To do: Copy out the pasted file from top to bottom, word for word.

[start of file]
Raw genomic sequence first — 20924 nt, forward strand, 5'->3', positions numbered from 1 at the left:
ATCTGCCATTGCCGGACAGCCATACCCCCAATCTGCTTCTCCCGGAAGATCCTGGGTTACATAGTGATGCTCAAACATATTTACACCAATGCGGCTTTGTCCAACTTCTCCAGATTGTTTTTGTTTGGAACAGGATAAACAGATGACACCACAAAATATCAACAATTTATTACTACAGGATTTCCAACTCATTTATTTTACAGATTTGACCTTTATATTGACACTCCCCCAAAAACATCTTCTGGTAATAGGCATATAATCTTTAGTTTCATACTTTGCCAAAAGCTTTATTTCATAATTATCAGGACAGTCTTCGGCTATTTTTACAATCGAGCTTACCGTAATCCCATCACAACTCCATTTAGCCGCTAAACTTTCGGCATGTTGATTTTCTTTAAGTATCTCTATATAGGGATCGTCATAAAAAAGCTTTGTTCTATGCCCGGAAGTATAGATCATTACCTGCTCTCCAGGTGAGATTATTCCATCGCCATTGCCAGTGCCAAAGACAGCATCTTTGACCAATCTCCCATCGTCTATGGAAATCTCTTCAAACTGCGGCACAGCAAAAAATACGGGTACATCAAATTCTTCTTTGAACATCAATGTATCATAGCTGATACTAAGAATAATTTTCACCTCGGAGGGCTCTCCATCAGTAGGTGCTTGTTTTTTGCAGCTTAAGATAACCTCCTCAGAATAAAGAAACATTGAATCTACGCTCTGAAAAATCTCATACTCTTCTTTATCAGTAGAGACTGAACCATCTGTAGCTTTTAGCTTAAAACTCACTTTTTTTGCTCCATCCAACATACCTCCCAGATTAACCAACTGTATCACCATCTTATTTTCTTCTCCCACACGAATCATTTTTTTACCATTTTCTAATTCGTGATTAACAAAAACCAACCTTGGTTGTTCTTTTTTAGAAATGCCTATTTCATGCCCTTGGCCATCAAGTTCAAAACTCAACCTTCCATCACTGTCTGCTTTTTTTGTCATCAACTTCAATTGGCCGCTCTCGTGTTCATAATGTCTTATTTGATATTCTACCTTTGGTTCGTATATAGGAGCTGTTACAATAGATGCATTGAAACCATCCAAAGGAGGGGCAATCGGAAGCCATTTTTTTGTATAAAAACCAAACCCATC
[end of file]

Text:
Raw genomic sequence first — 20924 nt, forward strand, 5'->3', positions numbered from 1 at the left:
ATCTGCCATTGCCGGACAGCCATACCCCCAATCTGCTTCTCCCGGAAGATCCTGGGTTACATAGTGATGCTCAAACATATTTACACCAATGCGGCTTTGTCCAACTTCTCCAGATTGTTTTTGTTTGGAACAGGATAAACAGATGACACCACAAAATATCAACAATTTATTACTACAGGATTTCCAACTCATTTATTTTACAGATTTGACCTTTATATTGACACTCCCCCAAAAACATCTTCTGGTAATAGGCATATAATCTTTAGTTTCATACTTTGCCAAAAGCTTTATTTCATAATTATCAGGACAGTCTTCGGCTATTTTTACAATCGAGCTTACCGTAATCCCATCACAACTCCATTTAGCCGCTAAACTTTCGGCATGTTGATTTTCTTTAAGTATCTCTATATAGGGATCGTCATAAAAAAGCTTTGTTCTATGCCCGGAAGTATAGATCATTACCTGCTCTCCAGGTGAGATTATTCCATCGCCATTGCCAGTGCCAAAGACAGCATCTTTGACCAATCTCCCATCGTCTATGGAAATCTCTTCAAACTGCGGCACAGCAAAAAATACGGGTACATCAAATTCTTCTTTGAACATCAATGTATCATAGCTGATACTAAGAATAATTTTCACCTCGGAGGGCTCTCCATCAGTAGGTGCTTGTTTTTTGCAGCTTAAGATAACCTCCTCAGAATAAAGAAACATTGAATCTACGCTCTGAAAAATCTCATACTCTTCTTTATCAGTAGAGACTGAACCATCTGTAGCTTTTAGCTTAAAACTCACTTTTTTTGCTCCATCCAACATACCTCCCAGATTAACCAACTGTATCACCATCTTATTTTCTTCTCCCACACGAATCATTTTTTTACCATTTTCTAATTCGTGATTAACAAAAACCAACCTTGGTTGTTCTTTTTTAGAAATGCCTATTTCATGCCCTTGGCCATCAAGTTCAAAACTCAACCTTCCATCACTGTCTGCTTTTTTTGTCATCAACTTCAATTGGCCGCTCTCGTGTTCATAATGTCTTATTTGATATTCTACCTTTGGTTCGTATATAGGAGCTGTTACAATAGATGCATTGAAACCATCCAAAGGAGGGGCAATCGGAAGCCATTTTTTTGTATAAAAACCAAACCCATC